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Search for Idaho pilot spreads across wide area
Search for Idaho pilot spreads across wide area; family not giving up hope
By The Associated Press

LAKEVIEW, Ore. (AP) ' A search for a missing Idaho pilot believed to have gone down in southern Oregon is expanding to include both private help and assistance from neighboring Oregon counties and a California county, a sheriff said Tuesday night.

The family of Tony Nicholls, 48, of Meridian, Idaho, has set up a Facebook page to help coordinate private resources like searchers on all-terrain vehicles, said Sheriff Tim Evinger of Klamath County, Ore.

Siskiyou County, Calif., as well as Curry and Josephine counties in Oregon are providing search assistance as well, Evinger added.



Nicholls dropped off his two stepsons in Lakeview, Ore., on Thursday and was to return home that day because his daughter was graduating from high school over the weekend.

Klamath County officials have said radar and cellphone records indicate the last known location for the 1978 Grumman "Cheetah" aircraft was near Hart Lake in the area of Plush, Ore.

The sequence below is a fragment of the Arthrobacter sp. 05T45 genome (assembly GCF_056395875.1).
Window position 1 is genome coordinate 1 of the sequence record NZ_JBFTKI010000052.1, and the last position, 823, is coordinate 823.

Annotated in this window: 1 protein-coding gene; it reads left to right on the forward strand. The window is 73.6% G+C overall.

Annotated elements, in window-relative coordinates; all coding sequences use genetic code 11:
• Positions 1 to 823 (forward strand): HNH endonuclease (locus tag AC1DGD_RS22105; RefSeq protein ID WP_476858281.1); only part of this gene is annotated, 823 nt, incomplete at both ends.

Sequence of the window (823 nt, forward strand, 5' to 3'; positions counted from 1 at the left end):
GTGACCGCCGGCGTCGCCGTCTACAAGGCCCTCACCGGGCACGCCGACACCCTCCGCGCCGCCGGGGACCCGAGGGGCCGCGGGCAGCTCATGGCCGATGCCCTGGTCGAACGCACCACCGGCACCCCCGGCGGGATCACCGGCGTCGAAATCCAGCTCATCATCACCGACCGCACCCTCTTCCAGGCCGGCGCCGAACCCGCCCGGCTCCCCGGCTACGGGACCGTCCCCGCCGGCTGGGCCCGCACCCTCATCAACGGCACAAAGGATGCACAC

Still, the search area is vast, reaching into Nevada and California and encompassing some 4,000 square miles of mountains, forest and high desert.

Tuesday's air and ground search yielded "a couple of false alarms" but no aircraft, Evinger said.

Search coordinators are reaching out for all resources, both public and private, as investigators sort through clues and "attempt to find the best place to use these resources in thousands of square miles of search area," he said.

Amy Nicholls told the Idaho Statesman (http://bit.ly/KCKCRQ) Tuesday that her husband is a marathon runner with a high pain tolerance and called him "the toughest man I've ever met in my life."

She says she had exchanged text messages with him during his return flight and his last message said he had "cleared the mountains."

"I don't know what he cleared," she said.

Evinger said searchers had identified high-priority spots from cellphone and flight tracking data, but it's still a "needle in a haystack" search.

Besides rough terrain, there are stands of Ponderosa pine 100 feet tall that could conceal an aircraft on the ground.

"There's also been snowfall, and the plane is white," he said.

Searchers have set up a tip line at (541) 883-5130, extension 603.


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